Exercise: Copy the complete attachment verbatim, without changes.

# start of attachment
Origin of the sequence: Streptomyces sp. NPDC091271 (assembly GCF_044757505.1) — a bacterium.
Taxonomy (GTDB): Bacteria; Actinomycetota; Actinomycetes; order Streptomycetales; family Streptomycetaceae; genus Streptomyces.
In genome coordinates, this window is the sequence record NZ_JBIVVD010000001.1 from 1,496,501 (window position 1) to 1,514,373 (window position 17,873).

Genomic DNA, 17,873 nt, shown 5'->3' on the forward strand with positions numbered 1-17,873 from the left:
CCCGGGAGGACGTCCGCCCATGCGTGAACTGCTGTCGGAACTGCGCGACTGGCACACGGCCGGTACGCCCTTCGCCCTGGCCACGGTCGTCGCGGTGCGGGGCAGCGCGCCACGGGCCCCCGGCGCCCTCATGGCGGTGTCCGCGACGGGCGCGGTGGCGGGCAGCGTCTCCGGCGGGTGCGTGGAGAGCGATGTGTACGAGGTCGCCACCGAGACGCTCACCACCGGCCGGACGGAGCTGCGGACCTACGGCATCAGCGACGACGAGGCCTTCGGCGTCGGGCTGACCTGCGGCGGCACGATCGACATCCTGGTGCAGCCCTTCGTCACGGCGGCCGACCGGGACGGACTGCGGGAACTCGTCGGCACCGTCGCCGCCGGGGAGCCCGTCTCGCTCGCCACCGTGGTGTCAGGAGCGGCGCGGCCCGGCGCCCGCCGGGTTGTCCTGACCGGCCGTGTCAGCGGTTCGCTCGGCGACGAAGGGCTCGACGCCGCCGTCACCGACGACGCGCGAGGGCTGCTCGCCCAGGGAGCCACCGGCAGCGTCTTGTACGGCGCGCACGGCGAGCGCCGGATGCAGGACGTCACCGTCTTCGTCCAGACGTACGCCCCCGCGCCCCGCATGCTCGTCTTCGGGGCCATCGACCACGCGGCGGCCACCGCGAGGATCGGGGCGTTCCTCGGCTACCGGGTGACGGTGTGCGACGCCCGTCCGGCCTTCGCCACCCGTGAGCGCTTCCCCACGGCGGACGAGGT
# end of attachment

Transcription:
Origin of the sequence: Streptomyces sp. NPDC091271 (assembly GCF_044757505.1) — a bacterium.
Taxonomy (GTDB): Bacteria; Actinomycetota; Actinomycetes; order Streptomycetales; family Streptomycetaceae; genus Streptomyces.
In genome coordinates, this window is the sequence record NZ_JBIVVD010000001.1 from 1,496,501 (window position 1) to 1,514,373 (window position 17,873).

Genomic DNA, 17,873 nt, shown 5'->3' on the forward strand with positions numbered 1-17,873 from the left:
CCCGGGAGGACGTCCGCCCATGCGTGAACTGCTGTCGGAACTGCGCGACTGGCACACGGCCGGTACGCCCTTCGCCCTGGCCACGGTCGTCGCGGTGCGGGGCAGCGCGCCACGGGCCCCCGGCGCCCTCATGGCGGTGTCCGCGACGGGCGCGGTGGCGGGCAGCGTCTCCGGCGGGTGCGTGGAGAGCGATGTGTACGAGGTCGCCACCGAGACGCTCACCACCGGCCGGACGGAGCTGCGGACCTACGGCATCAGCGACGACGAGGCCTTCGGCGTCGGGCTGACCTGCGGCGGCACGATCGACATCCTGGTGCAGCCCTTCGTCACGGCGGCCGACCGGGACGGACTGCGGGAACTCGTCGGCACCGTCGCCGCCGGGGAGCCCGTCTCGCTCGCCACCGTGGTGTCAGGAGCGGCGCGGCCCGGCGCCCGCCGGGTTGTCCTGACCGGCCGTGTCAGCGGTTCGCTCGGCGACGAAGGGCTCGACGCCGCCGTCACCGACGACGCGCGAGGGCTGCTCGCCCAGGGAGCCACCGGCAGCGTCTTGTACGGCGCGCACGGCGAGCGCCGGATGCAGGACGTCACCGTCTTCGTCCAGACGTACGCCCCCGCGCCCCGCATGCTCGTCTTCGGGGCCATCGACCACGCGGCGGCCACCGCGAGGATCGGGGCGTTCCTCGGCTACCGGGTGACGGTGTGCGACGCCCGTCCGGCCTTCGCCACCCGTGAGCGCTTCCCCACGGCGGACGAGGT